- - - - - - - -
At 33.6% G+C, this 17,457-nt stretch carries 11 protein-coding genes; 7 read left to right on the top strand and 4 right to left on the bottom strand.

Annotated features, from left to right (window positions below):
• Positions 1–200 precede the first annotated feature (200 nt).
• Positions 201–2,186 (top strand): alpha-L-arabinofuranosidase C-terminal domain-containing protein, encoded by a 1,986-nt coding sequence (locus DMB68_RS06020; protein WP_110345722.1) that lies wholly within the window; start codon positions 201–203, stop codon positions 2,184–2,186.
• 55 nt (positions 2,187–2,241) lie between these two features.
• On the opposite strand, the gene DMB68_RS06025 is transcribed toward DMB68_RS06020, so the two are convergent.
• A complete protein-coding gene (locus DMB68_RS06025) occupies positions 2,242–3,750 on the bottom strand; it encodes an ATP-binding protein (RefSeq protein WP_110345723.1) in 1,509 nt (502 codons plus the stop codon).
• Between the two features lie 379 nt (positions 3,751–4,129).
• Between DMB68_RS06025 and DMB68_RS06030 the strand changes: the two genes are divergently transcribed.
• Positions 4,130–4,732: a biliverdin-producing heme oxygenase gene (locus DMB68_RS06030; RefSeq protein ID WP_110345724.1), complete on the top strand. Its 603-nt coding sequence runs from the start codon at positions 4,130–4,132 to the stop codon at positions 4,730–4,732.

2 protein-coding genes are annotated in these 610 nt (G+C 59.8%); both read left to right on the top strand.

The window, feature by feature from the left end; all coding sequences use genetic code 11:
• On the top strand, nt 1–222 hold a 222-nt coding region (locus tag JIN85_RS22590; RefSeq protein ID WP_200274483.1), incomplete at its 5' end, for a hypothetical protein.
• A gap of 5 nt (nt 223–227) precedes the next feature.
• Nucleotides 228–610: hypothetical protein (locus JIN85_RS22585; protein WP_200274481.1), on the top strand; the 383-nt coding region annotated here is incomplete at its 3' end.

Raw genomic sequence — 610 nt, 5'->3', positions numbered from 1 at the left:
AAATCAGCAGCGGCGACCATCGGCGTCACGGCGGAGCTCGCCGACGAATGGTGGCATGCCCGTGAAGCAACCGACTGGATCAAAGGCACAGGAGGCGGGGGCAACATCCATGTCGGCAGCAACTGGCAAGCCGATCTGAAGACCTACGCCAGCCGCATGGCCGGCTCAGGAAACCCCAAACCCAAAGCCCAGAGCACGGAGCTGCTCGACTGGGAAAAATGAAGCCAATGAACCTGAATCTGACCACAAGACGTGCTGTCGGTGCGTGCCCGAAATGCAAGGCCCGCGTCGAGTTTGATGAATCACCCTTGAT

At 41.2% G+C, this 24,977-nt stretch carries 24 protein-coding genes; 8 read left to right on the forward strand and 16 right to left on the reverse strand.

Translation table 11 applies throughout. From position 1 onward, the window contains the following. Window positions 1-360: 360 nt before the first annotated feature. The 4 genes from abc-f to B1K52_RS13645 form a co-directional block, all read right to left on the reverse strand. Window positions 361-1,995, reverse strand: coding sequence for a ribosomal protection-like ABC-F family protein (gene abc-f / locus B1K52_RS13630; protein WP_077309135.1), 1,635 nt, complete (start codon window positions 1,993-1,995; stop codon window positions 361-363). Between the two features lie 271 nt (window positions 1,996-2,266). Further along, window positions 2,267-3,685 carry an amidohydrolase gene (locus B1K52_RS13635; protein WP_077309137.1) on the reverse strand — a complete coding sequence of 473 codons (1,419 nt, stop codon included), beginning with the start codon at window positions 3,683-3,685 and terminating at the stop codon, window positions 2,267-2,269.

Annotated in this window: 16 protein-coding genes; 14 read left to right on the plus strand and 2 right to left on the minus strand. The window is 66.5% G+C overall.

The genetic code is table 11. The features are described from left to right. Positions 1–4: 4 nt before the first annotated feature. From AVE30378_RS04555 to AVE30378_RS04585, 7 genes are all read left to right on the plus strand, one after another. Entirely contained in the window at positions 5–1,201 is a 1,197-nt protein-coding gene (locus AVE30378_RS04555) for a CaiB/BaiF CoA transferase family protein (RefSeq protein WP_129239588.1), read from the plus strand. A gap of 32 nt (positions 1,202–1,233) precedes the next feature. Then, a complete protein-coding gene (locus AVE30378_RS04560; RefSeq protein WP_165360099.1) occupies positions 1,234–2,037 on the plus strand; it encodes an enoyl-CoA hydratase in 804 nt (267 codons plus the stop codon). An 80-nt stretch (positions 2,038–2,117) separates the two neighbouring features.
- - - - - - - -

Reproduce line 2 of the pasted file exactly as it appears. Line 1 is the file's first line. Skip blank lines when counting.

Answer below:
Annotated features, from left to right (window positions below):